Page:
Friday, February 19, 2010

YouTube today, gone tomorrow?

Over ten years ago, I recall watching online streaming video on my computer screen.

An area barely larger than a postage stamp contained a highly pixelated, low frame-rate moving image and sound.

It was kind of like the re-invention of the movies all over again.

Despite the poor quality, the frequent buffering and the very limited content available, video was on the Net -- whether we needed it or not.

Back in those days, Real was king and their RealPlayer was "the" streaming media software to have on your PC if you wanted to enjoy live audio or video.

Over the years that followed, things improved significantly.

Dial-up gave way to broadband, Microsoft took over from Real as the dominant player in the streaming software market and then something ground-breaking happened...

Five years ago, YouTube was born.

Unlike other streaming video options, YouTube's video clips loaded relatively quickly and although they initially suffered the same pixelation and buffering as those early postage-stamp videos of years gone-by, things were quickly improved.

Even better, YouTube didn't care if you had the right version of Windows Media Player, the right codec or other tech-stuff. It used Adobe's Flash player and that was already ubiquitous so just about anyone could watch streaming video without getting all involved in installing new software and tweaking system settings.

Although it started relatively slowly, the YouTube community quickly grew and today it's "the" place to watch video and upload your own contributions.

Despite its tremendous popularity however, even Google hasn't been able to spin a dollar's profit from the enterprise since they purchased it a few years back and there are no guarantees that they ever will.

Far from being just a dumping ground for music vids and tedious home-movies, YouTube has rapidly become an incredibly useful source of relevant and up-to-the-minute information.

When a news story breaks almost anywhere in the world, a YouTube search will almost certainly find you some of the latest broadcast reports, uploaded either by the broadcasters themselves or by some keen third party.

I also find YouTube incredibly useful for hunting down all manner of other types of information. If you'd normally search Wikipedia or Google for something, try a YouTube search as well and you may be surprised with just how much relevant material you find.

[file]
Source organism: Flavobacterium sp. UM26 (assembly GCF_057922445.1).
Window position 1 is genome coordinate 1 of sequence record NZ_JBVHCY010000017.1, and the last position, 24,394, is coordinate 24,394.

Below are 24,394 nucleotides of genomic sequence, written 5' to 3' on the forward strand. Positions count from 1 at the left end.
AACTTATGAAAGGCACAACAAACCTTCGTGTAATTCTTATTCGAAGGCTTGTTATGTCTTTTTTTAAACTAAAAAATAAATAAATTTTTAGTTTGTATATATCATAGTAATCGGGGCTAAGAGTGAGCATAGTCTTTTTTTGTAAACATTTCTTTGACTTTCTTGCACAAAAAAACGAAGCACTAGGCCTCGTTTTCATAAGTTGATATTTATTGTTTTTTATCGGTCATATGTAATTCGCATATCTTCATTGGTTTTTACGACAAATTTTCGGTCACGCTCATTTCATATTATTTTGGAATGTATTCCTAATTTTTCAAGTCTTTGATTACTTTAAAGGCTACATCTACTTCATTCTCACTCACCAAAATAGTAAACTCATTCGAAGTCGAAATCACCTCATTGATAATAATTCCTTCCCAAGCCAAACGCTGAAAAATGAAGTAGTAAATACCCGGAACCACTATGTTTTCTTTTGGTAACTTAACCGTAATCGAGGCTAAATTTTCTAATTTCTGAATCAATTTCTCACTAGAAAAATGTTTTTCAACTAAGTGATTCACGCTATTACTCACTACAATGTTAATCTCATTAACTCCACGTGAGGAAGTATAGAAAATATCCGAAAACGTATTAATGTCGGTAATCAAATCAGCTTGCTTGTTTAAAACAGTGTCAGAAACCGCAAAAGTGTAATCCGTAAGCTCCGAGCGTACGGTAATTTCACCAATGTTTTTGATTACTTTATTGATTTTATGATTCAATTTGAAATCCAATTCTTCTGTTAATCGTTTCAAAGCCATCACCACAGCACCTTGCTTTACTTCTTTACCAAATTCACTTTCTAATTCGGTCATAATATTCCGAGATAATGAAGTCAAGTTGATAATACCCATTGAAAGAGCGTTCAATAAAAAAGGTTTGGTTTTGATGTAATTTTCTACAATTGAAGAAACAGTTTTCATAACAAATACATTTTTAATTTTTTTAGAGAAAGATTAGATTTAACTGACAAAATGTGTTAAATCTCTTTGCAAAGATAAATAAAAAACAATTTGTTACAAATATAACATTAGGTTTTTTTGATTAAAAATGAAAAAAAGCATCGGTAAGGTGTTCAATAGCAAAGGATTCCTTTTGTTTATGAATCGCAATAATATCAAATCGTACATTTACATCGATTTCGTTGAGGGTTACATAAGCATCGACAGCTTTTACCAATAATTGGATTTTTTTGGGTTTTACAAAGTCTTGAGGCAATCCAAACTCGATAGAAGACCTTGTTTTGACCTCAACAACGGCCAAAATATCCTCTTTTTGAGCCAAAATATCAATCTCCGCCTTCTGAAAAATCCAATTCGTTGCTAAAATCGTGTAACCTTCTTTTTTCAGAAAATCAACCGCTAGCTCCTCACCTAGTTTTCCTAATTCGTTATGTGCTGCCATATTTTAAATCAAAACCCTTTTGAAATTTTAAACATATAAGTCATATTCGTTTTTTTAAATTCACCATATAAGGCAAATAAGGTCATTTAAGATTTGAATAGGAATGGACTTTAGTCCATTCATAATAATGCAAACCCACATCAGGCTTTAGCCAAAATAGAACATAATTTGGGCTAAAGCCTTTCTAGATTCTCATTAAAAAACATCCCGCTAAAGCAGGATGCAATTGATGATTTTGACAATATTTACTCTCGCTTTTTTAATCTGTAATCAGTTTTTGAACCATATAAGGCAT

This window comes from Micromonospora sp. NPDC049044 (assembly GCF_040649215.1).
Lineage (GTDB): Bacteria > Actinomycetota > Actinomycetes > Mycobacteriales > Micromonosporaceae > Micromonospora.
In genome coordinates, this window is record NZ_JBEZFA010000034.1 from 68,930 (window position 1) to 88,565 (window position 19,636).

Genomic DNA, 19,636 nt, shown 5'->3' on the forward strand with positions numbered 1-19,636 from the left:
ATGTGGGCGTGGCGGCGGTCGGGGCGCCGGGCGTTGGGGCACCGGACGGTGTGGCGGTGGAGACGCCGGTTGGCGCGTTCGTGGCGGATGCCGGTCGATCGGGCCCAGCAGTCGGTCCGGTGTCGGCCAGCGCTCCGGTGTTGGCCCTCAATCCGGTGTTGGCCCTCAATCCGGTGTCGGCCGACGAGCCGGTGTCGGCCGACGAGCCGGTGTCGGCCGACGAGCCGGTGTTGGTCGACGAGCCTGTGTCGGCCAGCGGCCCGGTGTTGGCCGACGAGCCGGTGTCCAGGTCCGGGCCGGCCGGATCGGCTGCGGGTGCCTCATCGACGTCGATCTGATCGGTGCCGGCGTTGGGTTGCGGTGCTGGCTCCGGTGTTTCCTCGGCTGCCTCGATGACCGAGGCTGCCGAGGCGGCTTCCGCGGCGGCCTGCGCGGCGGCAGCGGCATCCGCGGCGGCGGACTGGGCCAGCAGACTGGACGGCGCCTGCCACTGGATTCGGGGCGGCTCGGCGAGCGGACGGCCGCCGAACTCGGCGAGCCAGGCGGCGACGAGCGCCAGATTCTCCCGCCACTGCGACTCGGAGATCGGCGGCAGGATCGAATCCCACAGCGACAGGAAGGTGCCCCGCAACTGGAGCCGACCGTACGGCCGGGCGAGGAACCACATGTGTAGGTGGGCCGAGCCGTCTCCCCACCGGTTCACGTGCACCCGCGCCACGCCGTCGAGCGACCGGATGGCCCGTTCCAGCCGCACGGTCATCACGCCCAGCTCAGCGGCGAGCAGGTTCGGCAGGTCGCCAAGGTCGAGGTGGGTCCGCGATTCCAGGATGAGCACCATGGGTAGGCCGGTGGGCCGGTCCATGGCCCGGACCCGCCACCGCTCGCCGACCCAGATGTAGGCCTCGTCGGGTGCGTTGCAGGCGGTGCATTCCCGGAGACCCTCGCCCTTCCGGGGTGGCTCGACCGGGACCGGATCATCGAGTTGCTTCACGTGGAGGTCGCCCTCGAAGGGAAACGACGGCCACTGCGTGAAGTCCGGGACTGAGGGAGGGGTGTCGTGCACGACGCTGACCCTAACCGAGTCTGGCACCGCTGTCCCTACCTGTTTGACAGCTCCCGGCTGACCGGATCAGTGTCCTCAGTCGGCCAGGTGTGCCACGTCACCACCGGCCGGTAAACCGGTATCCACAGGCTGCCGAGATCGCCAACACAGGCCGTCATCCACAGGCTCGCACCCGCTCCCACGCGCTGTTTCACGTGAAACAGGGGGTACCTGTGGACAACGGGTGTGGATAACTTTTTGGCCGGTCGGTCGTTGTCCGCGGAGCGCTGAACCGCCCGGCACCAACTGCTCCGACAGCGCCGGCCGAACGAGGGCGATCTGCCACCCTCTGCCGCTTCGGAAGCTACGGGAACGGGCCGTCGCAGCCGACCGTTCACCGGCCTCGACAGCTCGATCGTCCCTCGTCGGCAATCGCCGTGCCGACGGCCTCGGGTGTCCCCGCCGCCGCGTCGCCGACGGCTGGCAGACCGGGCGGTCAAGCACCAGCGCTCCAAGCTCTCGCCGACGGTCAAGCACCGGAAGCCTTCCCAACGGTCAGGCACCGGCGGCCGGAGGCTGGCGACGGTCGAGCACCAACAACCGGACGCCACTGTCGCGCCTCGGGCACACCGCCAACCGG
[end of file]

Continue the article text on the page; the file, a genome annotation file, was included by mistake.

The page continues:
However, more important than the technology is the insight that YouTube gives us into the composition and attitudes of the "average" Net user these days.

Back in the days of postage-stamp video streaming, just about the only content available was of a technical or news-related flavour. This wasn't entertainment, just information.

Today however, as YouTube celebrates its fifth birthday, we can see that things have taken a decidedly different turn when it comes to the content that's available and that which is most viewed.

Just what are the most popular YouTube videos ever uploaded?

Are they documentaries? Informative pieces? Technical commentaries? Scientific reports?

No.

I'm afraid (and this is surely a very sad indictment on the average IQ of the Net audience in the 21st century)...

1. Charlie bit my finger - again !

2. Evolution of Dance

3. Miley Cyrus - 7 Things - Official Music Video

Or maybe it's simply an endorsement that the internet has become as wonderful as television.

Hmmm...

Perhaps the most interesting question is to ask "where next for online video?"

If Google can't work out a way to spin a dime from YouTube, will they continue to pour good money after bad by providing the service at all?

Will video become the predominant format for information and entertainment online? Just a decade ago, I doubt anyone would have believed that we'd be seeing as much video now as we do -- could the growth continue to eclipse all other content formats?

Or will the confusing conundrum surrounding copyright effectively scuttle services such as YouTube. Indeed, even a cursory inspection of YouTube's content will show that despite automated software designed to prevent copyright infringement, an astonishingly high percentage of YouTube's content infringes someone's copyright -- either by unauthorised uploading of TV content or the unauthorised use of music tracks.

YouTube is old enough to go to primary school -- but will it still be around when it comes time to go to high-school?

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